Sorry about the lack of input lately. I've been in the bush for a while and am currently working at a Gold Mine out in the Desert. We go over a lot of these types of scenarios every day so I thought I would throw in a suggestion or two. It's serious Business for us as it is for every Mine, particularly given that we just produced 52,000 Ounces for December. Any slight miscalculation at these levels means a fairly large difference at the end of the day. Grade is King ! Accurate Sampling is critical.     

 

" Currently Mineable Grade " ? Good question and a very important one. Chris's response on 30th. December more or less sums it up - without knowing how the Property was Sampled, apart from perhaps being a general guide only, all other assumptions, estimates or wishful thinking is unfortunately irrelevant. Previous work on the Property is a good sign. At some point it may well have made the then owners a Profit.

 

If I owned this Property for example, I would be less concerned about " Dollars per Yard in 1975 " and more concerned about the actual Grade of the ground measured in " Grams per Cubic Yard ". Whilst the Gold Price will always fluctuate, as will the cost of the numerous inputs, the Grade of your property will be a constant. At any given time, a certain part or parts of the property could swing between profitable ground and unprofitable ground. Hence we all use a " Ballpark " number to base decisions on. i.e. A Cut-Off Grade which will usually be based on the prevailing Gold Price.

 

It sounds like you have a number of advantages on your side like a Low Stripping Ratio and Thawed Ground. These things for example could in fact help reduce your Cut-Off Grade. I have been Drilling my Ground with a 9" Auger. It's ALL Frozen. That's a real Ball-breaker and will no doubt add extra cost to any Operation. I've got 3 Grades - Low ( Trace ), Marginal ( Gold is present but is not quite good enough, although it could be Pay at say $1,800.00 / Ounce if I lowered my Cut-Off ) or Pay. I don't really see in " Dollars per Cubic Yard ". Either it's Pay or it's not and the price that separates the two is quite a wide variation so there is very little confusion caused by fluctuations in the price of Gold. Decisions are cut and dry. The Grade of the ground is the same now as it was in 1899, irrespective of the price of Gold and the cost of all the variables mentioned above.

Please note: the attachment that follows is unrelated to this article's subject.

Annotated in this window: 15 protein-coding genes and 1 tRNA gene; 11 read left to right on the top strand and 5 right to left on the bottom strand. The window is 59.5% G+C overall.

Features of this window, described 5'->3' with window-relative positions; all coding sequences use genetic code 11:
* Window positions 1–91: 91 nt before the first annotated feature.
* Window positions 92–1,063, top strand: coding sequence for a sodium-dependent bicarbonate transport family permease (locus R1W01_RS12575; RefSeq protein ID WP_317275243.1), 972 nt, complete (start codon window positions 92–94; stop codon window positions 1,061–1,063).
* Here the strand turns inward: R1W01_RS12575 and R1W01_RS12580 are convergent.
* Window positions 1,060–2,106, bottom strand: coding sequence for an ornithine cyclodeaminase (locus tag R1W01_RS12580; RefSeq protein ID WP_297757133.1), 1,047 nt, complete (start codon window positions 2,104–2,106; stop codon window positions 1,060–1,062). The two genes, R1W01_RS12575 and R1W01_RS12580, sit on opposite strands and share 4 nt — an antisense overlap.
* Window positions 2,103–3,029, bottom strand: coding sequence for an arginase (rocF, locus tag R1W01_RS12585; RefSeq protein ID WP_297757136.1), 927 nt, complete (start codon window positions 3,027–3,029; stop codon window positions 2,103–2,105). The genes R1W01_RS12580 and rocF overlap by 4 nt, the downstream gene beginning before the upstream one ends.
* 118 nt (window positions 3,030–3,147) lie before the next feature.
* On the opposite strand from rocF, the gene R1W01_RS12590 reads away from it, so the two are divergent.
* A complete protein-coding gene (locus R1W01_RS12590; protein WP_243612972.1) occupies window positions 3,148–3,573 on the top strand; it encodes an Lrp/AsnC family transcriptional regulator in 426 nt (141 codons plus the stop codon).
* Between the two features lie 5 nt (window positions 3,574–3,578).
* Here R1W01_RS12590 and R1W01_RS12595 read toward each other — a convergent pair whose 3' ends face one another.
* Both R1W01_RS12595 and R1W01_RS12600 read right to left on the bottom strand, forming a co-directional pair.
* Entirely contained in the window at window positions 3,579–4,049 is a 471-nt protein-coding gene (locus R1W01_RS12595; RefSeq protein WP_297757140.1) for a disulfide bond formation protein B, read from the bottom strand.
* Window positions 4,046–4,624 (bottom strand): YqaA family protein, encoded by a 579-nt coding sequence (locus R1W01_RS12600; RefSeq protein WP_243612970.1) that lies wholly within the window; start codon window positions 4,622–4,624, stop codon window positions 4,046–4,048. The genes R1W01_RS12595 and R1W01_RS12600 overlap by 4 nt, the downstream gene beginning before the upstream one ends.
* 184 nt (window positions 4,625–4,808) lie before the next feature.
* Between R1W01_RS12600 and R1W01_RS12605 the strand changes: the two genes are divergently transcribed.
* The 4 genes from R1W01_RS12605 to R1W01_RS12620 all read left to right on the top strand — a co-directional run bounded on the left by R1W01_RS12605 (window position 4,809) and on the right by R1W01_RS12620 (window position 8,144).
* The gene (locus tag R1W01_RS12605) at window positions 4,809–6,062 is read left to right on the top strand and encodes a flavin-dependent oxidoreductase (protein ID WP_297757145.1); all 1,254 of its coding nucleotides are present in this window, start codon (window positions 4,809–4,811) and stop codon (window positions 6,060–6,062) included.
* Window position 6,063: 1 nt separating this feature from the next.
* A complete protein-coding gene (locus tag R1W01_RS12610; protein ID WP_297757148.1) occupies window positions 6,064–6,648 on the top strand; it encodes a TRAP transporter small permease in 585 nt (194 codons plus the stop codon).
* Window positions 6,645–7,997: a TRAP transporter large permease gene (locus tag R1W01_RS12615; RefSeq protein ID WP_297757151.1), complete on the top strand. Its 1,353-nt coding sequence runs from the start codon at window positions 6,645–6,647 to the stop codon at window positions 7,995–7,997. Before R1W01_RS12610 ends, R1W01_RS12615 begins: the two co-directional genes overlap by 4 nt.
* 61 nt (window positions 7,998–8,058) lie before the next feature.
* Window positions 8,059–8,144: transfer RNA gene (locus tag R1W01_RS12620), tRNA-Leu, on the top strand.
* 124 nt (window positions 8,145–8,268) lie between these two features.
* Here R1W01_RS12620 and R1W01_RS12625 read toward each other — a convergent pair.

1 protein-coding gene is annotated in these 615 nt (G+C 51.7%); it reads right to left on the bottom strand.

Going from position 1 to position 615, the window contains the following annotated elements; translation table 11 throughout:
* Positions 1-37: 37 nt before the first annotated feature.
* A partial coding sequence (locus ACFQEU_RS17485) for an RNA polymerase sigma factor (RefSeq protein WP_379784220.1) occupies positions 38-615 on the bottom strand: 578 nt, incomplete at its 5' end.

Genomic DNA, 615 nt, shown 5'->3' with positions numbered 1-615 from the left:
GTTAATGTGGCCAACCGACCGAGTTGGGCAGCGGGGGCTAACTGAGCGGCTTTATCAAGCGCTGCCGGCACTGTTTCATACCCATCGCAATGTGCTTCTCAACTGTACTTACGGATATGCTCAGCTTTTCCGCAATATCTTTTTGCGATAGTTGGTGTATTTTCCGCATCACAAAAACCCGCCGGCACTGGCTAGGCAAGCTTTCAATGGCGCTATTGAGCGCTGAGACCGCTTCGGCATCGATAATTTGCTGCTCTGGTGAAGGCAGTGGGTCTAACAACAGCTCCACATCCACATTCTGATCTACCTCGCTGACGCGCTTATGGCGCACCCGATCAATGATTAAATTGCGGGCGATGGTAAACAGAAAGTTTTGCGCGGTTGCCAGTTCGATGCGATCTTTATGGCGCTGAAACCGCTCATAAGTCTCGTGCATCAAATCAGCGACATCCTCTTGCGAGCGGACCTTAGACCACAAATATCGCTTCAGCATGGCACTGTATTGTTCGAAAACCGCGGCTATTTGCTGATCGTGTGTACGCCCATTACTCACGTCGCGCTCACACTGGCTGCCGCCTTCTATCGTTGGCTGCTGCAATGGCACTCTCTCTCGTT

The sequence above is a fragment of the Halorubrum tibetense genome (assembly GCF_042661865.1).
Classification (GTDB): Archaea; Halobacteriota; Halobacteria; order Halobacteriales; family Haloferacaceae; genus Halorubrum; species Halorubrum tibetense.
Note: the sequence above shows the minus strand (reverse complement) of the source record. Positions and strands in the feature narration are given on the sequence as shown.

Interestingly, I am surprised to find after extensive Sampling over the past couple of years that the Cut-Off Grade used by the old timers in my area, with Hydraulic Operations at least, is not that far off being the same as what I would consider my Cut-Off Grade now, 100 + years later, namely - 0.4 gms / CuYrd. or put more simply, 1 Ounce per 100 Cubic Yards of Pay.    

 

It sounds like a relatively straight-forward Property to Sample in which case, as you would no doubt be aware, the priority would be to do your own Sampling, irrespective of anything which may or may not have been written about the ground. In answer to the actual question in your original Post above, I would make the humble " guesstimate " that the ground being mined surely would have had to have been running at least at 0.3 gm / CuYrd. based on the volume of dirt the Dragline would have been moving, however, if input costs were relatively high then their Cut-Off may have been much higher at say 0.5 gm / CuYrd. Only your own accurate Sampling will tell otherwise.

 

Using a 0.4.gm / CuYrd average for example, combined with a Low Stripping Ratio in Thawed Ground, I would say that's profitable down to at least $1,000.00 / Ounce Gold. Below that price, you may have to re-think your Numbers. I would love to have that ground, provided of course there exists sufficient Yardage to support a decent Operation. Good luck.

 

Steve62.